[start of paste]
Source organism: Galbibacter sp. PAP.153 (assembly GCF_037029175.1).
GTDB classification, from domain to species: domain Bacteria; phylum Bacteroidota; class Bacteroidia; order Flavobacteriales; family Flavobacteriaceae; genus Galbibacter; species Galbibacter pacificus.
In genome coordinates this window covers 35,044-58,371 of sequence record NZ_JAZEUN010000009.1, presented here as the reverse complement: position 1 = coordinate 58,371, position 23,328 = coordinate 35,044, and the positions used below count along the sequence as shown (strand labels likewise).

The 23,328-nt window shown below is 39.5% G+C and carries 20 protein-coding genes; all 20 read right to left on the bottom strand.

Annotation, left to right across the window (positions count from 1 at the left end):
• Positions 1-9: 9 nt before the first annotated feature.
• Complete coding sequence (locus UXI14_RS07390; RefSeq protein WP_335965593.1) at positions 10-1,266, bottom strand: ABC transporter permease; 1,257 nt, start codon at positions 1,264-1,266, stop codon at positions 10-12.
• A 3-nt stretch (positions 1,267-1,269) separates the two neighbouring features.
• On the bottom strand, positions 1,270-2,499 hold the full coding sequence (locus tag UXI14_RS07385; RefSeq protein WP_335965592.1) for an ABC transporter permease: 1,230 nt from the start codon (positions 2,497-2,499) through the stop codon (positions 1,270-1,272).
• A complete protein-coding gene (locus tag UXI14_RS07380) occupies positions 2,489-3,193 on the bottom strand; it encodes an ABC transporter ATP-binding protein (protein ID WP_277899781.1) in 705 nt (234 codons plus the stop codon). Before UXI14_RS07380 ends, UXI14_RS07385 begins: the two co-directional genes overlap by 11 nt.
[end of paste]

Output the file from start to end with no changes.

Source organism: Galbibacter sp. PAP.153 (assembly GCF_037029175.1).
GTDB classification, from domain to species: domain Bacteria; phylum Bacteroidota; class Bacteroidia; order Flavobacteriales; family Flavobacteriaceae; genus Galbibacter; species Galbibacter pacificus.
In genome coordinates this window covers 35,044-58,371 of sequence record NZ_JAZEUN010000009.1, presented here as the reverse complement: position 1 = coordinate 58,371, position 23,328 = coordinate 35,044, and the positions used below count along the sequence as shown (strand labels likewise).

The 23,328-nt window shown below is 39.5% G+C and carries 20 protein-coding genes; all 20 read right to left on the bottom strand.

Annotation, left to right across the window (positions count from 1 at the left end):
• Positions 1-9: 9 nt before the first annotated feature.
• Complete coding sequence (locus UXI14_RS07390; RefSeq protein WP_335965593.1) at positions 10-1,266, bottom strand: ABC transporter permease; 1,257 nt, start codon at positions 1,264-1,266, stop codon at positions 10-12.
• A 3-nt stretch (positions 1,267-1,269) separates the two neighbouring features.
• On the bottom strand, positions 1,270-2,499 hold the full coding sequence (locus tag UXI14_RS07385; RefSeq protein WP_335965592.1) for an ABC transporter permease: 1,230 nt from the start codon (positions 2,497-2,499) through the stop codon (positions 1,270-1,272).
• A complete protein-coding gene (locus tag UXI14_RS07380) occupies positions 2,489-3,193 on the bottom strand; it encodes an ABC transporter ATP-binding protein (protein ID WP_277899781.1) in 705 nt (234 codons plus the stop codon). Before UXI14_RS07380 ends, UXI14_RS07385 begins: the two co-directional genes overlap by 11 nt.